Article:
Ohio Department of Job and Family Services tries to bolster its own workforce by posting jobs with no medical benefits in pandemic

This article is from Eye on Ohio, the nonprofit, nonpartisan Ohio Center for Journalism. Please join their free mailing list, as this helps provide more public service reporting. Amid a raging pandemic, Ohio’s agency responsible for looking out for workers’ welfare has started posting full-time temporary jobs with no benefits for its own workforce. 

For example, this week the Ohio Department of Job and Family Services (ODJFS) sought to hire an “electronic design specialist,” a job that requires a bachelor’s degree, years of experience, or some combination of both. The hours listed are full time, with a schedule that is “not negotiable” and the position is “not eligible” for benefits.  

As total COVID-19 cases in the state soared to nearly 600,000 and deaths rose to almost 8,000, Eye on Ohio asked why the positions are listed without medical benefits when large employers have to give most of their workforce— even temporary workers— medical insurance eventually under the Affordable Care Act, or pay a penalty. 

A spokesman for ODJFS said “Benefit eligibility under the ACA for temporary or part-time positions is determined based on the length of time employed and hours worked during that period of time.”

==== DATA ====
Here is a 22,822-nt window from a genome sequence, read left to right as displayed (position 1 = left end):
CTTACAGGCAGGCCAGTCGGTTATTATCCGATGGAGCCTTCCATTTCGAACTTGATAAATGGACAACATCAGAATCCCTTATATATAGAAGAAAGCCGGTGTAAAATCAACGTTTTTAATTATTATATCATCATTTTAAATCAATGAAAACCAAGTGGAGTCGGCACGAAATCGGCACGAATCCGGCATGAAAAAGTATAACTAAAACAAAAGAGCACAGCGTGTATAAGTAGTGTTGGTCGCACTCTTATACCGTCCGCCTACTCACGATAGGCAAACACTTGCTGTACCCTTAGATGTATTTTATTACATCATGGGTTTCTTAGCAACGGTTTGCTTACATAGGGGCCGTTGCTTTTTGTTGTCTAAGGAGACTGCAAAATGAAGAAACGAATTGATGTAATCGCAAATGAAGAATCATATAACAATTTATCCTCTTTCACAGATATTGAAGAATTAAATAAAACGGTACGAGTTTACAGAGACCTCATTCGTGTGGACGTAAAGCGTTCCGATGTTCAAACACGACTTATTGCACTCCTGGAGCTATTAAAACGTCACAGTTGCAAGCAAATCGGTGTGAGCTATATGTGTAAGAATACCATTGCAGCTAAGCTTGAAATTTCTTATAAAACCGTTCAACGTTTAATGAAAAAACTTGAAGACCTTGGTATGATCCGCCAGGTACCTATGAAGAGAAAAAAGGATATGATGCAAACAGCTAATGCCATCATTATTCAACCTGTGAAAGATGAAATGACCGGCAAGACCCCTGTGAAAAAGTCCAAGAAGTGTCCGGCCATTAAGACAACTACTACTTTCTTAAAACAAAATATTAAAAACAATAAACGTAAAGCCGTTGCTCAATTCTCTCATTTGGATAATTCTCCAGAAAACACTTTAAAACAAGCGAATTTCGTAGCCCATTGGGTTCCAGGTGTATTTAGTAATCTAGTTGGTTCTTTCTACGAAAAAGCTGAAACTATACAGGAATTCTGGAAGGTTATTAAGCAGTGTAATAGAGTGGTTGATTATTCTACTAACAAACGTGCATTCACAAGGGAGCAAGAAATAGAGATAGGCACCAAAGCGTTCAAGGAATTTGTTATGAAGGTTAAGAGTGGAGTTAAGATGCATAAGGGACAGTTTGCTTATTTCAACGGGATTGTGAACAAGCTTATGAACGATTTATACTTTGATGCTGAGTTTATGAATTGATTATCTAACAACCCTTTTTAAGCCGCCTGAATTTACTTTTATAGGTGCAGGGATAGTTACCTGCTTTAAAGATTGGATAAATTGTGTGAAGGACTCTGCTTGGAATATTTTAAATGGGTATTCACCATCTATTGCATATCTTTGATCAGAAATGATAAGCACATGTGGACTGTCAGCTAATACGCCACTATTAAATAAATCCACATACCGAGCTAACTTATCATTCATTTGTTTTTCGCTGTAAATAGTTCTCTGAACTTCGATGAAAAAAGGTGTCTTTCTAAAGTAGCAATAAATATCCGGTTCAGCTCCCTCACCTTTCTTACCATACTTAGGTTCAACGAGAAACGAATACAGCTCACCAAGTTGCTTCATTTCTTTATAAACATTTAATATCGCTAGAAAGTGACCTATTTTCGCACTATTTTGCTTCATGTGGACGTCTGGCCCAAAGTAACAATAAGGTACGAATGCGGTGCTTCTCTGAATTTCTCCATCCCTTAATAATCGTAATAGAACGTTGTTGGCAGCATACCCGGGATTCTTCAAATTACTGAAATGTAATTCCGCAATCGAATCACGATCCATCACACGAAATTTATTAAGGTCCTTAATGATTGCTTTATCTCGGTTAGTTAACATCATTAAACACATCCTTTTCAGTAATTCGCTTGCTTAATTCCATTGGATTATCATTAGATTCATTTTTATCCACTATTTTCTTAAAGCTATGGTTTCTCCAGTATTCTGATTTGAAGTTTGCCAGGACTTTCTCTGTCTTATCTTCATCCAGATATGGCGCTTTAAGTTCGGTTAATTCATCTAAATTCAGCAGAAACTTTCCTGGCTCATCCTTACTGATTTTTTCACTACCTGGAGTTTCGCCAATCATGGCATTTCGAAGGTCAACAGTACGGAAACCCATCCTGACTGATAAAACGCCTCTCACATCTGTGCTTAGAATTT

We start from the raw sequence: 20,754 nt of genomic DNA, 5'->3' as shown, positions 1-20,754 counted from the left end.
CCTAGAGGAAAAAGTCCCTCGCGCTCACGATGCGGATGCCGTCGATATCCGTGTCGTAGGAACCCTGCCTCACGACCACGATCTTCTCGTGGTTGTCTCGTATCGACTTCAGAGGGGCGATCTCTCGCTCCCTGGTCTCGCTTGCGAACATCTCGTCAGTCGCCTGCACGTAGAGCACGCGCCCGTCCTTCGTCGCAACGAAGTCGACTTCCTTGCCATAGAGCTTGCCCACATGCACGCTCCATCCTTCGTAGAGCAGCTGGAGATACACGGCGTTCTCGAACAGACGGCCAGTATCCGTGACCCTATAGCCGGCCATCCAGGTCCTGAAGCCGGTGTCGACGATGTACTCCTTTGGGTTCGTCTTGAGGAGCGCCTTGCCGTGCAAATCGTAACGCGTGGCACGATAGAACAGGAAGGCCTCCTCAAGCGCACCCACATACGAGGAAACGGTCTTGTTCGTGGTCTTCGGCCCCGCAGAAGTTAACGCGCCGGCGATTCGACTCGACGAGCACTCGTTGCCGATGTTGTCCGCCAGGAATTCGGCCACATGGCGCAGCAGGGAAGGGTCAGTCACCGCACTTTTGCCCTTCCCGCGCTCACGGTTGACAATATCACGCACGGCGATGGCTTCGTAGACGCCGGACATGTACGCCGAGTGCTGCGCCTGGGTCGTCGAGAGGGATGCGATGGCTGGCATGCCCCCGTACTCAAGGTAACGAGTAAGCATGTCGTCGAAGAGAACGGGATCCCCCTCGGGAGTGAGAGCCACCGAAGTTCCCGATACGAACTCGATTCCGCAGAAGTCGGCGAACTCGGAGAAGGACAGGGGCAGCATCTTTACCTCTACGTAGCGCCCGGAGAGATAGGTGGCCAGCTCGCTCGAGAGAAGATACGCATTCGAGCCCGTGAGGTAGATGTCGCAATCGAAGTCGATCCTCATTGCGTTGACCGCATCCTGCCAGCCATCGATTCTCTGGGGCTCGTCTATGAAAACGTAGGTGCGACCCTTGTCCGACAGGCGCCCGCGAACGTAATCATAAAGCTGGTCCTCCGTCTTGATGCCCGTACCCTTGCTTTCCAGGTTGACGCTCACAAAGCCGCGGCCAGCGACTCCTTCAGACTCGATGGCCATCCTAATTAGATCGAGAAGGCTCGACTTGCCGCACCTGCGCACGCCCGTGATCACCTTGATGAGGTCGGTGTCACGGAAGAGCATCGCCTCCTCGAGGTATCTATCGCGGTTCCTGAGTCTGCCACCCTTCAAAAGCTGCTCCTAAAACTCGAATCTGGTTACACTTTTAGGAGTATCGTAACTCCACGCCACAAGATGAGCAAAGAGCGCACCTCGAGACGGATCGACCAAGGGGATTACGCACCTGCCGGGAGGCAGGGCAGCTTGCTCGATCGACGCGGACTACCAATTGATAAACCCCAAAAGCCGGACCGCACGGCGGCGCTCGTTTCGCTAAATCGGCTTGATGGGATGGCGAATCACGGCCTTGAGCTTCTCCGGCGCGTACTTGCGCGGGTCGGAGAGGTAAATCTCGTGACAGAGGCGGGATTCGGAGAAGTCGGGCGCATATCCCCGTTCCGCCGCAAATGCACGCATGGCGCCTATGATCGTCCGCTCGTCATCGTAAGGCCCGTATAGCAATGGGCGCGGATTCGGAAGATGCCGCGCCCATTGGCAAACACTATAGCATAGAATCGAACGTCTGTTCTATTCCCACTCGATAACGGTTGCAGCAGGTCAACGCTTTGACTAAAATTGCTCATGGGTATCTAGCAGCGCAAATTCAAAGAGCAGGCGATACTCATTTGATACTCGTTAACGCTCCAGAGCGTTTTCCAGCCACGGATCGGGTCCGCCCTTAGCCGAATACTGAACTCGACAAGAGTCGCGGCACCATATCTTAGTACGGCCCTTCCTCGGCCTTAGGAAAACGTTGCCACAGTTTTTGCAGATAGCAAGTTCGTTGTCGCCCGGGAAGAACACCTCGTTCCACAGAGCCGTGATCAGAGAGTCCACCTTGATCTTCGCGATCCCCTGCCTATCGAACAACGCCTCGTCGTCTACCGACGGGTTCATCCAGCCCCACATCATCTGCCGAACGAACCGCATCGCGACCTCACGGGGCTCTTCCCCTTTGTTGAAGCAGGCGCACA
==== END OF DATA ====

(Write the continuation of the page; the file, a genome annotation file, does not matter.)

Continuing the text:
Eye on Ohio further inquired if the positions have a set end date and why officials listed positions with no health care as the chances of getting a debilitating disease have risen. Officials did not respond to multiple requests to comment. 

Each job posting begins with, “The Ohio Department of Job and Family Services’ mission is to improve the well-being of Ohio's workforce and families by promoting economic self-sufficiency and ensuring the safety of Ohio's most vulnerable citizens.”

But it’s not clear if ODJFS’ own workers could be self-sufficient with its own positions: according to Heatlhcare.gov, a monthly premium for a nonsmoking family of four in Columbus is approximately $810. That’s about 24% of what an ODJFS electronic design would make after taxes.

Top regulator’s exit raises questions about utility and fossil fuel influence

Critics question whether the former Ohio utility commission chair should have recused himself more often to avoid any appearance of bias. This article provided by Eye on Ohio, the nonprofit, nonpartisan Ohio Center for Journalism in partnership with the nonprofit Energy News Network. Please join our free mailing list or the mailing list for the Energy New Network as this helps us provide more public service reporting. Concerns about the outsized influence of utility and fossil fuel interests have resurfaced as the Public Utilities Commission of Ohio begins steps to name a new commissioner after the sudden exit of Chair Sam Randazzo.  

Randazzo resigned on Nov. 20 after an FBI team had searched his home and FirstEnergy released a mandatory quarterly report to the Securities and Exchange Commission.

Ohio’s Hospital Capacity Data in Ten Charts

Interactive: Explore Newly Released Hospital Data

This article provided by Eye on Ohio, the nonprofit, nonpartisan Ohio Center for Journalism. Please join our free mailing list as this helps us provide more public service reporting. Updated: Additional data from Nov. 21-24 released on Nov. 27.

FirstEnergy’s evasive legal responses don’t say what happened after funds from ratepayers went into a shared pool

Statements could support broad scope for PUCO-ordered audit